Many dogs never bite. But, any dog can, regardless of breed.
That is what Dawn Hunt, of Minneapolis, realized after a scary encounter with a dog in Webber Park, along scenic Shingle Creek, last Thursday afternoon.
"I saw the dog, it saw me and charged me as hard and fast as it could, totally unprovoked," Hunt said.
Multiple deep gashes mark both of Hunt's legs, some deep enough to require stitches or staples.
"I just kept getting bit and bit and bit, and I was left bleeding," she said.
She got mauled, then she got mad.
"I mean, it was so fast and it was hard core."
Hunt described the dog as a Jack Russell mix, white in color with tan spots. She said it was wandering on it own with a leash attached to its collar, dragging it on the ground. Hunt said it didn't growl or bark before pouncing on her and leaving gaping wounds, teeth marks and punctures.
"This one on my left thigh, it got ahold of me and started shaking back and forth," Hunt said.
She said she struggled to stay standing and did whatever she could to pry the dog's teeth off of her, kicking and hitting it with a water bottle.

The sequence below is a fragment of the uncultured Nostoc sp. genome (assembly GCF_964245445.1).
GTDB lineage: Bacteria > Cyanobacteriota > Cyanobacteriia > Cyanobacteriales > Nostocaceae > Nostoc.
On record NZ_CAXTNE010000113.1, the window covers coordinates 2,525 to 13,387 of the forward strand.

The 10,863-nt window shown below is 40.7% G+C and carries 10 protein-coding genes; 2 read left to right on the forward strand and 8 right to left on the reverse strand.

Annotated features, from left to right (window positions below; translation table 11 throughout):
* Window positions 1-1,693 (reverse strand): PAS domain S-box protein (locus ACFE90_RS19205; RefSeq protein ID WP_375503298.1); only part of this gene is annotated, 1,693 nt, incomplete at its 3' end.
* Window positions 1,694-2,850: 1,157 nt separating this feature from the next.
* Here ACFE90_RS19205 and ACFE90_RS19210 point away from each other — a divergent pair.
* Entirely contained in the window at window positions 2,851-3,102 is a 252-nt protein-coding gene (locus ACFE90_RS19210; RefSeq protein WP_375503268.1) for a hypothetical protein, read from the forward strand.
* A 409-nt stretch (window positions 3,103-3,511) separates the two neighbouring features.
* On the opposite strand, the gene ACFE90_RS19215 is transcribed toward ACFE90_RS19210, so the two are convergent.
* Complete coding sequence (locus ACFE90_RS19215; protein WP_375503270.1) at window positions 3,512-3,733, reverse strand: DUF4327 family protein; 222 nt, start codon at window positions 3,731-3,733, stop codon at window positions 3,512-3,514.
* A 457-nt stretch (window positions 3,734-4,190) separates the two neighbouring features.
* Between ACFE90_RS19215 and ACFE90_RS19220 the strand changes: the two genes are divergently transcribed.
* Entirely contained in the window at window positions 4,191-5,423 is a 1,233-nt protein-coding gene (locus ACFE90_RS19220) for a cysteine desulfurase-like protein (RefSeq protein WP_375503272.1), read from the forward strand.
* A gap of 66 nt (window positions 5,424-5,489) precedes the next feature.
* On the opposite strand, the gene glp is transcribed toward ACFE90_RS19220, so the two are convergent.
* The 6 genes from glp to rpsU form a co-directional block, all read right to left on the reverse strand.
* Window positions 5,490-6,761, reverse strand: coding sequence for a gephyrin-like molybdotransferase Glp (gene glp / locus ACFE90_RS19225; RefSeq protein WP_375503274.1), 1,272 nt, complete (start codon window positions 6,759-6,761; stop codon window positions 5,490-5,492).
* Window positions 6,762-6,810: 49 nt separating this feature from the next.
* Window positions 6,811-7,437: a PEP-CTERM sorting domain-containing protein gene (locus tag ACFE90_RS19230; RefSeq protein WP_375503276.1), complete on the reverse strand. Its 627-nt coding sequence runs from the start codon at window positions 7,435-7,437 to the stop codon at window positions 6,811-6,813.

In the meantime, Hunt maintains the dog owner, a woman she didn't know, stood nearby before retrieving the leash and taking off with the dog.
"I was screaming for her stop, tell me who you are, where are you going, you can't leave me, it's a crime to leave a person like this," said Hunt.
But, the stranger kept walking toward the woods before briefly stopping and turning around to say, "my dog doesn't bite," Hunt said.
Hunt was left alone, bleeding profusely on the walking path and in a lot of pain. She said the stranger didn't apologize, which hurt as much as the multiple injuries.
"I just kind of would like to know why."
Hunt said she's aware of two other people and two dogs who claim they were also injured by a dog matching the same description in the same area. She chose to speak out Sunday with the goal of jogging someone's memory of who the woman and her dog might be.
Minneapolis Park Police along with Animal Care and Control are investigating. In Minnesota, pets are personal property and owners are liable for their dog's actions.
The city of Minneapolis keeps a map online of the dogs deemed dangerous, their owner's name and address, and about 25 dogs are currently listed.
If anyone recognizes the woman and dog in the crime alert poster, you are urged to call police.
For a map of dangerous dogs in Minneapolis curated by Minneapolis Animal Control & Care, visit their website here.
Story re-posted from Eyewitness News ABC 5. Written by Beth McDonough